So much for the big coffee-price scare of early autumn.
A robust harvest of premium Arabica beans out of Brazil, the world’s biggest producer, and a better-than-expected season from No. 2 Arabica grower Colombia amid essentially stagnant demand have the price of coffee futures falling sharply.
Back in early September, coffee drinkers and companies were jittery about a sharp price spike caused by concern that the harvest in Colombia would be a dud. The Andean nation has suffered through a couple disappointing seasons as heavy rains tied to the La Niña weather phenomenon hurt the harvest. This year, El Niño, which typically leads to drought, has been the big concern.
But the picking season in Colombia and Central America is coming along just fine, and yields should easily top the output of the past few years. Indeed, at the end of summer, Colombian coffee production had jumped more than 20% over last year, exports had jumped nearly 60% and output had increased for five consecutive months.
That has futures for Arabica beans trading at their lowest levels since June, and headed for more weakness. Heck, the reason we brushed off the coffee-price scare of a couple months ago was that coffee has been about the worst-performing futures contract over the past 52 weeks. Java has fallen 34% in the last year and nearly 10% in the past month alone.
If nothing else, that has coffee sellers and roasters set up for some very easy year-over-year comparisons.
But that doesn’t automatically equate to upside in shares of companies like Starbucks (NASDAQ:SBUX), Green Mountain Coffee Roasters (NASDAQ:GMCR), Dunkin’ Brands (NASDAQ:DNKN) or J.M. Smucker (NYSE:SJM), whose brands include Folgers, as well as Dunkin’ coffee sold in supermarkets and stores. (Beloved Peet’s Coffee is out of the game, though, as it just sold itself to privately held JAB Holdings.)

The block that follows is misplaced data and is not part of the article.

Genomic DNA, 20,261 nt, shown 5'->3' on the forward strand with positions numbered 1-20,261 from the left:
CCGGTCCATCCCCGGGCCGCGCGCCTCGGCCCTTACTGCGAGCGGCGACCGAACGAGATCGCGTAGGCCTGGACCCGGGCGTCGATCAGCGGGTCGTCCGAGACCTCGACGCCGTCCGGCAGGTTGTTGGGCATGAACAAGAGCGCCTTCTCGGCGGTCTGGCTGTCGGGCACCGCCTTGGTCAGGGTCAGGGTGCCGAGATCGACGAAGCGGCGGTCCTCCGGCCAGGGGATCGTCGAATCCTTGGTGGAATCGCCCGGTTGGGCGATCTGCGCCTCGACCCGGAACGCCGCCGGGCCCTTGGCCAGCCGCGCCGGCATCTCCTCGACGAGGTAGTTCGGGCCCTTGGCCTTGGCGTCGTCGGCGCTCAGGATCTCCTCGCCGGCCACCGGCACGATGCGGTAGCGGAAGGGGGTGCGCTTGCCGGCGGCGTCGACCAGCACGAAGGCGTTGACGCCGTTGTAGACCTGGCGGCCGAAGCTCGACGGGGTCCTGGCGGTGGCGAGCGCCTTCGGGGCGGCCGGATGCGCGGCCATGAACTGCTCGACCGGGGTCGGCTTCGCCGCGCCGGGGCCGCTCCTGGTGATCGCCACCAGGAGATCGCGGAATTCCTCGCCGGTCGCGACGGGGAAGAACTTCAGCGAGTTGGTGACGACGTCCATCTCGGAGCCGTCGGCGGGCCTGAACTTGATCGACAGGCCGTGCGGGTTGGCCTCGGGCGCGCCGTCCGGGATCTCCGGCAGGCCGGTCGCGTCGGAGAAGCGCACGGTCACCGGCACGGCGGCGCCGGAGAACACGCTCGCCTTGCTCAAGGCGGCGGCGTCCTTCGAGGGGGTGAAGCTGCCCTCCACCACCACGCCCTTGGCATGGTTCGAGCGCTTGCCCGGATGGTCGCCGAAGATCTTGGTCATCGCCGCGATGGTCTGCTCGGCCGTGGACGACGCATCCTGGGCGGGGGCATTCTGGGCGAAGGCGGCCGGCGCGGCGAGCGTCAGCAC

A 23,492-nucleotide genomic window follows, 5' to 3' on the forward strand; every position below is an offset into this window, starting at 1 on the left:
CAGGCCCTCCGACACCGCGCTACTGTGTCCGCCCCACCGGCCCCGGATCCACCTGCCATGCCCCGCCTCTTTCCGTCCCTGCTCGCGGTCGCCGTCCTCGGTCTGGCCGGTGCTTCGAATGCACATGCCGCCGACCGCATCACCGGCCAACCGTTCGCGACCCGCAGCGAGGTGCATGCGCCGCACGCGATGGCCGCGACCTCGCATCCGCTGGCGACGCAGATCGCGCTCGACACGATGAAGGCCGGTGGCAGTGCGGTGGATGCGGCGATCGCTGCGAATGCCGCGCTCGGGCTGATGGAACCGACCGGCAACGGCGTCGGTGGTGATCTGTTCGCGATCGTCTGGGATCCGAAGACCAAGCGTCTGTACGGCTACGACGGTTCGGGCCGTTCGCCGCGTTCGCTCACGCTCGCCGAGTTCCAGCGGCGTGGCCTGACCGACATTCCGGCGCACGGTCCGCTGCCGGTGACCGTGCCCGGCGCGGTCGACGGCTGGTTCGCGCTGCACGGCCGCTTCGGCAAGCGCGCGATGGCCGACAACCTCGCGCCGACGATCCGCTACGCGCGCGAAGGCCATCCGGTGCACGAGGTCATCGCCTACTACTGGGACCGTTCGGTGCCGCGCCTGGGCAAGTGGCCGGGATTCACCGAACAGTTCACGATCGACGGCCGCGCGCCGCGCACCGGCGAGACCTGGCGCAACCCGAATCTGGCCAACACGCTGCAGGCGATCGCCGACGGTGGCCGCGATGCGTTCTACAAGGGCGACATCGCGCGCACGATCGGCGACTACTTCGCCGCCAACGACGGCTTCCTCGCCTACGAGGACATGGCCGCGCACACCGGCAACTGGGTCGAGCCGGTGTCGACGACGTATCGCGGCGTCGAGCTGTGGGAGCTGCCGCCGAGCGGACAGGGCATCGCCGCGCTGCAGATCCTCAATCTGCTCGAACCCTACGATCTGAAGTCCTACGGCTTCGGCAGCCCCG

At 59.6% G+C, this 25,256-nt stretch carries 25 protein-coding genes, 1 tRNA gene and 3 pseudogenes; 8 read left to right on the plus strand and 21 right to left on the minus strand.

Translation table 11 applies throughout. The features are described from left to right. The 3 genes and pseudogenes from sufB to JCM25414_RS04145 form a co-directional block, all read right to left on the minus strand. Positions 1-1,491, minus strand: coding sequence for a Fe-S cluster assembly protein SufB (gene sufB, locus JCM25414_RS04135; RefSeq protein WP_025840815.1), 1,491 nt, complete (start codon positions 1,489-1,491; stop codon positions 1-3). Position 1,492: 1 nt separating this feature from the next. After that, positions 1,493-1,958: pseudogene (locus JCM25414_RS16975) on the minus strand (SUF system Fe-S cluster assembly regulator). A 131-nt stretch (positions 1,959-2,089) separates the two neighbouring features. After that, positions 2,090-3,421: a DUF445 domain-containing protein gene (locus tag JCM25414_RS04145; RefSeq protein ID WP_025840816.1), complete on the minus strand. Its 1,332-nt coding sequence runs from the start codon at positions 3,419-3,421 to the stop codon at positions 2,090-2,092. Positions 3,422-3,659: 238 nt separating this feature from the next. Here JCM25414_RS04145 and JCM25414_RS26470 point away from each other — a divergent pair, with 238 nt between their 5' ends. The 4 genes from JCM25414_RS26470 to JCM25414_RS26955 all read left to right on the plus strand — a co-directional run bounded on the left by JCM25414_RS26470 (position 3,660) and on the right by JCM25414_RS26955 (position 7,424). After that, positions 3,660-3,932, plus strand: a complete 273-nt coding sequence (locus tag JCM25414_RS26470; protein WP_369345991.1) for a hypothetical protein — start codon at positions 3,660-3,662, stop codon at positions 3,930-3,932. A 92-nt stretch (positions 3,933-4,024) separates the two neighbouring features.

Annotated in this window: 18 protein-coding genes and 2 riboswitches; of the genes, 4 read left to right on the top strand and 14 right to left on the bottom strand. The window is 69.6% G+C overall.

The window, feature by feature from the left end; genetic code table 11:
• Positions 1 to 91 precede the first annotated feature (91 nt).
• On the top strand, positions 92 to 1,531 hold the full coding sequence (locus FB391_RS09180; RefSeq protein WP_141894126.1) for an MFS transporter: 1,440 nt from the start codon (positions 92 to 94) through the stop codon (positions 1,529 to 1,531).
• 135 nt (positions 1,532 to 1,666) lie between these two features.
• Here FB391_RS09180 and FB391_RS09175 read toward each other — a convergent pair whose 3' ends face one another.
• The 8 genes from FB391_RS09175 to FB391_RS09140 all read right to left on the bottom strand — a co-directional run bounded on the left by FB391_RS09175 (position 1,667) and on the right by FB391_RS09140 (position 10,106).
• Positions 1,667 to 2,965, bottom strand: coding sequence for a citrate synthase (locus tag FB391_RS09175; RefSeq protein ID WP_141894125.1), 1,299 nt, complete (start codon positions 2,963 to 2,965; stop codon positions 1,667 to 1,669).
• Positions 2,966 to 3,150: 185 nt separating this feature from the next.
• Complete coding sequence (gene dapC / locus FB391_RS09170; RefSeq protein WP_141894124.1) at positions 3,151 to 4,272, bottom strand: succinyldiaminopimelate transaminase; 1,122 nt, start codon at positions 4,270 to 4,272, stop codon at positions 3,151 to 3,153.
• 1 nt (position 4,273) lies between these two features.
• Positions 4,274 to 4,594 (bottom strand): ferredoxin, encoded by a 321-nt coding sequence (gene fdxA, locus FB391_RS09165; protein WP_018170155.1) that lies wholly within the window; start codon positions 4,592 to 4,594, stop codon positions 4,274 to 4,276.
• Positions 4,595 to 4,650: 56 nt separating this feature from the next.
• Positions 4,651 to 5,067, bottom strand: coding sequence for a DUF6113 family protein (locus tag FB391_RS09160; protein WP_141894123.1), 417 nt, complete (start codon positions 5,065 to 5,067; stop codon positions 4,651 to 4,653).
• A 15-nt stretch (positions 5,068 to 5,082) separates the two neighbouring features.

After all, company management and the market has been pricing in the effects of lower input costs for a while now.
Starbucks, for example, said it expects any benefit from lower coffee prices to be offset by increases in investment spending, notably for the continued rollout of its Verismo single-cup espresso brewer.
Green Mountain, whose K-Cup system is being targeted by Starbucks’ Verismo, hiked prices in 2011 to cope with rising input costs, note analysts at Trefis. True, if the company can lift prices again even as coffee prices abate, there should be a nice pop in the stock, Trefis notes. But that’s a big “if” in a super-competitive market where further pricing power is going to be much harder to come by.
Interestingly, Dunkin’ Brands could get a boost from lower coffee prices, even though the price of beans has little bearing on its cost structure. Chalk it up to perceptions rather than reality, note analysts at Williams Capital. After all, the stock gets hurt for no good reason when prices rise.
“The investment community is very concerned about the prospects of higher coffee prices and could punish the shares of the company, despite the fact that Dunkin’ Brands is not directly exposed to the commodity since the majority of their units are franchised,” the analysts write in a note to clients.
Smucker could benefit from lower prices next year, but for the current period, margins already are on track for contraction. Nearly 50% of Smucker’s profits are forecast to come from U.S. retail coffee sales this fiscal year, according to research from Hilliard Lyons, but segment profit margins are expected to decline to 23.6% from 27.8% a year ago, despite lower costs.
I wouldn’t buy the coffee stocks on the sharp decline in futures prices alone. That news is already baked into shares and expectations. In many cases, management has already targeted any savings for investment elsewhere, or is dealing with competitive pricing pressures and top-line softness.
On the other hand, if you already own the group, at least it’s one less thing to worry about.
As of this writing, Dan Burrows did not hold a position in any of the aforementioned securities.